The Free Motion Quilting Project: Walking Foot Quilting: Let's Quilt Gridlines

Friday, February 2, 2018

Walking Foot Quilting: Let's Quilt Gridlines

Happy Groundhogs Day! We're kicking off the second month of the Machine Quilting Party and continuing our quest to learn more about walking foot quilting with new quilting tutorials shared every week. Today let's learn how to quilt a really simple design called Gridlines:

Click Here to find the quilt pattern for Marvelous Mosaic in the book Explore Walking Foot Quilting with Leah Day!

I quilted Gridlines in several quilts from the book. Here I quilted the lines farther apart to fill this "X" block of the Hugs and Kisses quilt:

I also quilted Gridlines on a much smaller scale for the Love the Light Wholecloth. This helped emphasize the motifs in the quilt and created contrast between the larger shapes and the background. Yes, I really did quilt all of those lines completely with my walking foot!

Quilting Gridlines without Pleats

None of the designs we've quilted together so far involve crossing your lines of quilting. When you begin to cross your lines of quilting, issues can arise in the form of pleats and puckers forming as you stitch right up to and over the previously stitched line.

The reason is simple: if the layers of your quilt begin to shift and form a snow pile in front of your foot, stitching over a line is like running into a wall - that extra fabric has to go somewhere and it's just going to fold over and form a pleat in that spot.

So the solution is to watch your quilt like a hawk and keep a firm grip on the surface. Make sure to wear quilting gloves so you can pull down the fabric gently as you quilt right up to the line so it doesn't form a pleat.

A few things can stop your quilts from being prone to pleating and puckering. Starching your fabric before you cut it will really help to stabilize the surface so it has far less stretch and give as you quilt over it.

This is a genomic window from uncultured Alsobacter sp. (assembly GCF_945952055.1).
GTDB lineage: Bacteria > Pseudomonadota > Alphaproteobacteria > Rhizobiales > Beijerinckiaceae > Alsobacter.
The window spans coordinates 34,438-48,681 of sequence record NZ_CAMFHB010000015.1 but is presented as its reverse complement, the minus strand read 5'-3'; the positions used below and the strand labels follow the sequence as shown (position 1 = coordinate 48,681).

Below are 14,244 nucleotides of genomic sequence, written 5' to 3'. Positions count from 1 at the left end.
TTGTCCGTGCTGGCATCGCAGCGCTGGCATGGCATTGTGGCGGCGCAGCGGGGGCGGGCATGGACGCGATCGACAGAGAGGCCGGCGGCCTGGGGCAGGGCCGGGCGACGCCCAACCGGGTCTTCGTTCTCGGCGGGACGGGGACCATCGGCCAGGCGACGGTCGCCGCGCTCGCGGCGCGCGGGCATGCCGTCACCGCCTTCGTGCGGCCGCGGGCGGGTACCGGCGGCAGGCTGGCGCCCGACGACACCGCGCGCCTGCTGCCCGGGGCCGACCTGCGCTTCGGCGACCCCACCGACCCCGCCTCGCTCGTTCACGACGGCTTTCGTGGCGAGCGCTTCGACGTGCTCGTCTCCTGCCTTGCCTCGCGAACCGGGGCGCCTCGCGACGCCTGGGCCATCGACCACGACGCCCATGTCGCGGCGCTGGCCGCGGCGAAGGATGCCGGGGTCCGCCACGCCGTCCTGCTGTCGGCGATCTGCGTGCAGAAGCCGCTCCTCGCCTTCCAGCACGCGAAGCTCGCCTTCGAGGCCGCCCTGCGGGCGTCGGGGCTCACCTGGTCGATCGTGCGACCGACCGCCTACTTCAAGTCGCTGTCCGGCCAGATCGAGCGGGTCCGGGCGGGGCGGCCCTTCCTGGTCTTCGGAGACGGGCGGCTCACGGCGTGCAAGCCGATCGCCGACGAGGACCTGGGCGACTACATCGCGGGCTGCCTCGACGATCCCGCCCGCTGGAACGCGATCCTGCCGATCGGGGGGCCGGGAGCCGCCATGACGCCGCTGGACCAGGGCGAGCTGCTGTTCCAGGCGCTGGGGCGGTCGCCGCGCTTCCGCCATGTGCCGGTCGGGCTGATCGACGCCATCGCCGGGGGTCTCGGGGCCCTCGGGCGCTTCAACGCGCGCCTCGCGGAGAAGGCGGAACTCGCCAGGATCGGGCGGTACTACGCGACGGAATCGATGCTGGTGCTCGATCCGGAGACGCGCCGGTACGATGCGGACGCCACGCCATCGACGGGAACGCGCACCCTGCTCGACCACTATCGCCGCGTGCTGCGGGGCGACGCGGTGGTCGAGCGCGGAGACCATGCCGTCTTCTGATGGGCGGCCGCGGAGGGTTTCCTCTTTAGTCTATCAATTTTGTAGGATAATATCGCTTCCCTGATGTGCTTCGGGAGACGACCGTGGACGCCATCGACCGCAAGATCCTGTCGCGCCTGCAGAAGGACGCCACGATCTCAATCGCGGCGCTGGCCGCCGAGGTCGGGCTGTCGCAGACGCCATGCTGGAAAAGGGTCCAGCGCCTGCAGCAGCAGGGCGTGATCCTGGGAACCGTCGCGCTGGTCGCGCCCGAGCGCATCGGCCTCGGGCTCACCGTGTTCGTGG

Securely basting your quilt will also be a big help. No, I do not stitch around the perimeter of my quilt block before beginning to quilt. The main reason is the size of the blocks (anything bigger than 8 inches can start to see shifting as you stitch across the full length) and I'm using a very thick batting and minky fabric on the back.

To make the block easy to move, I always have my Queen Supreme Slider stuck to the table top, but off my feed dogs. You use your feed dogs a lot with walking foot quilting and put a lot of pressure down on them with the walking foot. If you put your slider over the feed dogs it will get chewed up, so make sure to set it up the way I do in this video.

How to Mark Gridlines on your Quilt

The only other time challenging thing with Gridlines is deciding how to mark it on your quilt. For this block, I used a guide bar on my walking foot to space out the lines. This is great for lines spaced 1 inch apart or wider because it won't be noticeable from a distance if the lines aren't perfectly spaced.

For lines closer together, like the 1/4 inch spacing in the Love the Light Wholecloth, you need to mark every line of the design to ensure they are accurately spaced. Click Here to find my favorite fabric marking pens.

It will be VERY noticeable if you quilt some lines closer together or further apart when quilting a dense version of this design. The quilt can also shift as the surface is densely quilted so having the lines marked ensures they will be evenly spaced.

But please don't let that stop you from trying it! Quilting densely is a great way to build skill because you get so much more bang for your buck. In a small square you get a lot more repetitions when you quilt lines closer together rather than further apart.

So that's it for this quilting tutorial for Gridlines! I hope you have a lot of fun quilting this design in a Marvelous Mosaic square this week.

If you'd like to join us for this Machine Quilting Party, simply pick up a copy of my book Explore Walking Foot Quilting to find the patterns and follow along.

Click Here to find all the quilting tutorials we've shared to this project so far.

Let's go quilt,

Leah Day

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